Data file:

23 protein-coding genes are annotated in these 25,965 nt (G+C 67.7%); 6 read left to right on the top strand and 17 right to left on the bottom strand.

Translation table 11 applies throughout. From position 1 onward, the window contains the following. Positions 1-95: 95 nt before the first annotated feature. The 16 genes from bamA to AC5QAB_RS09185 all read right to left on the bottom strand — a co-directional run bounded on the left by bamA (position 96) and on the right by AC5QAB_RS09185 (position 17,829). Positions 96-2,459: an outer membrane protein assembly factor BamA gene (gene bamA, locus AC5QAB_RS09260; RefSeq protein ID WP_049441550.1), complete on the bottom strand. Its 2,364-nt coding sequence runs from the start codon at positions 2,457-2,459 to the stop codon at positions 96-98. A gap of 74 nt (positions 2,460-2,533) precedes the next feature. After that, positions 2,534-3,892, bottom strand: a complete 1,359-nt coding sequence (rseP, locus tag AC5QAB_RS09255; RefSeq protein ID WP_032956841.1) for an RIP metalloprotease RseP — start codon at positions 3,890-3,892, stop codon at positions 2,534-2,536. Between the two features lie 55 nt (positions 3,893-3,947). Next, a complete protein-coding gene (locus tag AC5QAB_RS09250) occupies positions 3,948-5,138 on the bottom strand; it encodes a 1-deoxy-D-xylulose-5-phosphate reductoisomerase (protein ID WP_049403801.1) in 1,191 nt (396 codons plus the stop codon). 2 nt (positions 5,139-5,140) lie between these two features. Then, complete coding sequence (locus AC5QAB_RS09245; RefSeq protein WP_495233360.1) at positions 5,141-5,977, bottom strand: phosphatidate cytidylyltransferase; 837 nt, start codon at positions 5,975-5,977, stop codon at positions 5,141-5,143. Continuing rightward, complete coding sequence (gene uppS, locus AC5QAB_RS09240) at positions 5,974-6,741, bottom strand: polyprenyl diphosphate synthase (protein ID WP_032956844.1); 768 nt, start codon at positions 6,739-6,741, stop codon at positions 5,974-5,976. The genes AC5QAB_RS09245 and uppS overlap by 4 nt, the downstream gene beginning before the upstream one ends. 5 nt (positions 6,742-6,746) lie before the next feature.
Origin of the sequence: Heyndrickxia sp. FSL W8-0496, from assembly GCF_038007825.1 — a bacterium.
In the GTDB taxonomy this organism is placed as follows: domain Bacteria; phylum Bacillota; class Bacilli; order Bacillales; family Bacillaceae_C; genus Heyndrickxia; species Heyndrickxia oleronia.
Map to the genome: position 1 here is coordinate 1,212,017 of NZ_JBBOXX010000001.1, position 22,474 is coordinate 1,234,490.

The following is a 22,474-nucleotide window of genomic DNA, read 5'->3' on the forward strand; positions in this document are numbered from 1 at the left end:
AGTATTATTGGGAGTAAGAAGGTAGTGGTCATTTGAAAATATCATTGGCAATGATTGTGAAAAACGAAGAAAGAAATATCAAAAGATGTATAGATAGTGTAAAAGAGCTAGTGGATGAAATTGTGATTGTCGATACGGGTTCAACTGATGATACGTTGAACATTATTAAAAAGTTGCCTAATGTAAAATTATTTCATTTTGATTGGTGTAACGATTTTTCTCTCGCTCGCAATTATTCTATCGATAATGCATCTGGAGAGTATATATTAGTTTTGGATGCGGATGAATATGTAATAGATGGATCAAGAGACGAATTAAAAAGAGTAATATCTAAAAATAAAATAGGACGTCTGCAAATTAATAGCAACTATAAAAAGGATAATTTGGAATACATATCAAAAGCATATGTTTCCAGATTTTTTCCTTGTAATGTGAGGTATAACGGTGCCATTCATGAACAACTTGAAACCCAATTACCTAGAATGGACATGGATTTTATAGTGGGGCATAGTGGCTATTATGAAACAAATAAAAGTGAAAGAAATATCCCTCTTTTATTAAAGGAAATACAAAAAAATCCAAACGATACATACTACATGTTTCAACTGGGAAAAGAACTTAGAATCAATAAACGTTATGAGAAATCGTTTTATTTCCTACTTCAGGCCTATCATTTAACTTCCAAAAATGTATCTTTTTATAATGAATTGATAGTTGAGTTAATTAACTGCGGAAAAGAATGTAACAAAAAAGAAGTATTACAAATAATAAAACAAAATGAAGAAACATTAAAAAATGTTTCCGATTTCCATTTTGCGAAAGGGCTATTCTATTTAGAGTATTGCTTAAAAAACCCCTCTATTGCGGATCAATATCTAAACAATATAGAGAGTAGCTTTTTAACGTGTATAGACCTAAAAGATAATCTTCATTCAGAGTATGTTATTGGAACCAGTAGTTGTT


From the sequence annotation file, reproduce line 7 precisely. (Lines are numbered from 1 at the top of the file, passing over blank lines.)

AGTATTATTGGGAGTAAGAAGGTAGTGGTCATTTGAAAATATCATTGGCAATGATTGTGAAAAACGAAGAAAGAAATATCAAAAGATGTATAGATAGTGTAAAAGAGCTAGTGGATGAAATTGTGATTGTCGATACGGGTTCAACTGATGATACGTTGAACATTATTAAAAAGTTGCCTAATGTAAAATTATTTCATTTTGATTGGTGTAACGATTTTTCTCTCGCTCGCAATTATTCTATCGATAATGCATCTGGAGAGTATATATTAGTTTTGGATGCGGATGAATATGTAATAGATGGATCAAGAGACGAATTAAAAAGAGTAATATCTAAAAATAAAATAGGACGTCTGCAAATTAATAGCAACTATAAAAAGGATAATTTGGAATACATATCAAAAGCATATGTTTCCAGATTTTTTCCTTGTAATGTGAGGTATAACGGTGCCATTCATGAACAACTTGAAACCCAATTACCTAGAATGGACATGGATTTTATAGTGGGGCATAGTGGCTATTATGAAACAAATAAAAGTGAAAGAAATATCCCTCTTTTATTAAAGGAAATACAAAAAAATCCAAACGATACATACTACATGTTTCAACTGGGAAAAGAACTTAGAATCAATAAACGTTATGAGAAATCGTTTTATTTCCTACTTCAGGCCTATCATTTAACTTCCAAAAATGTATCTTTTTATAATGAATTGATAGTTGAGTTAATTAACTGCGGAAAAGAATGTAACAAAAAAGAAGTATTACAAATAATAAAACAAAATGAAGAAACATTAAAAAATGTTTCCGATTTCCATTTTGCGAAAGGGCTATTCTATTTAGAGTATTGCTTAAAAAACCCCTCTATTGCGGATCAATATCTAAACAATATAGAGAGTAGCTTTTTAACGTGTATAGACCTAAAAGATAATCTTCATTCAGAGTATGTTATTGGAACCAGTAGTTGTT